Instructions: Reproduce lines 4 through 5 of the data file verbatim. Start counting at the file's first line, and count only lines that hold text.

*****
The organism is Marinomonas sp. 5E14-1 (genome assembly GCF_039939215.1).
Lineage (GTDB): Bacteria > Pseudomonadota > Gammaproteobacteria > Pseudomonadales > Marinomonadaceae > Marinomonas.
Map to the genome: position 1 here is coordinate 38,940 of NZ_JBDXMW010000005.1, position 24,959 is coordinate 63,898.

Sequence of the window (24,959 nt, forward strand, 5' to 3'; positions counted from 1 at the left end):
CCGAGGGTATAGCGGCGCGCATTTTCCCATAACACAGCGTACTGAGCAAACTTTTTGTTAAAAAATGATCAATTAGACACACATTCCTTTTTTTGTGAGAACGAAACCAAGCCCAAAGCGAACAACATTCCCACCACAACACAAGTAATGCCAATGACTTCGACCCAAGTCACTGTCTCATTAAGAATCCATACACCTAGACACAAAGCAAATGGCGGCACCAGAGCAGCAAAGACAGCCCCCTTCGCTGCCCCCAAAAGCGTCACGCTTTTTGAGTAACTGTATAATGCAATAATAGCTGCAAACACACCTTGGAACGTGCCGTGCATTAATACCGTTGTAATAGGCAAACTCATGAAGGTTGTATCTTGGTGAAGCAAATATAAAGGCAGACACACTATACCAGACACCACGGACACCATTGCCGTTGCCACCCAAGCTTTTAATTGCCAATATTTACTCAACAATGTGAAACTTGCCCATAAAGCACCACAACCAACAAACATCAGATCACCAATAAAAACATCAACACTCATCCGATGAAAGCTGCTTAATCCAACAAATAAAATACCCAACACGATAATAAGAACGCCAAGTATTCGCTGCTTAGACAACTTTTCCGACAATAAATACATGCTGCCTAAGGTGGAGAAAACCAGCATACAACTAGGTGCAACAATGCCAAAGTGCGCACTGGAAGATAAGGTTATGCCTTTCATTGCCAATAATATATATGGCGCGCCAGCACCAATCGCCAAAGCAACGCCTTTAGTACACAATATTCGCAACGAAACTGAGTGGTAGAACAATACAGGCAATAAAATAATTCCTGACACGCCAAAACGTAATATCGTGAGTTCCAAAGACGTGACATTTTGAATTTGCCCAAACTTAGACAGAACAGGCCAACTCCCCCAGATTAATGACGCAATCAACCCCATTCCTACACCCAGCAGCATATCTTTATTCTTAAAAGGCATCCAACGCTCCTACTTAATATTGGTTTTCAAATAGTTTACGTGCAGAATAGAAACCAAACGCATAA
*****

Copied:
Sequence of the window (24,959 nt, forward strand, 5' to 3'; positions counted from 1 at the left end):
CCGAGGGTATAGCGGCGCGCATTTTCCCATAACACAGCGTACTGAGCAAACTTTTTGTTAAAAAATGATCAATTAGACACACATTCCTTTTTTTGTGAGAACGAAACCAAGCCCAAAGCGAACAACATTCCCACCACAACACAAGTAATGCCAATGACTTCGACCCAAGTCACTGTCTCATTAAGAATCCATACACCTAGACACAAAGCAAATGGCGGCACCAGAGCAGCAAAGACAGCCCCCTTCGCTGCCCCCAAAAGCGTCACGCTTTTTGAGTAACTGTATAATGCAATAATAGCTGCAAACACACCTTGGAACGTGCCGTGCATTAATACCGTTGTAATAGGCAAACTCATGAAGGTTGTATCTTGGTGAAGCAAATATAAAGGCAGACACACTATACCAGACACCACGGACACCATTGCCGTTGCCACCCAAGCTTTTAATTGCCAATATTTACTCAACAATGTGAAACTTGCCCATAAAGCACCACAACCAACAAACATCAGATCACCAATAAAAACATCAACACTCATCCGATGAAAGCTGCTTAATCCAACAAATAAAATACCCAACACGATAATAAGAACGCCAAGTATTCGCTGCTTAGACAACTTTTCCGACAATAAATACATGCTGCCTAAGGTGGAGAAAACCAGCATACAACTAGGTGCAACAATGCCAAAGTGCGCACTGGAAGATAAGGTTATGCCTTTCATTGCCAATAATATATATGGCGCGCCAGCACCAATCGCCAAAGCAACGCCTTTAGTACACAATATTCGCAACGAAACTGAGTGGTAGAACAATACAGGCAATAAAATAATTCCTGACACGCCAAAACGTAATATCGTGAGTTCCAAAGACGTGACATTTTGAATTTGCCCAAACTTAGACAGAACAGGCCAACTCCCCCAGATTAATGACGCAATCAACCCCATTCCTACACCCAGCAGCATATCTTTATTCTTAAAAGGCATCCAACGCTCCTACTTAATATTGGTTTTCAAATAGTTTACGTGCAGAATAGAAACCAAACGCATAA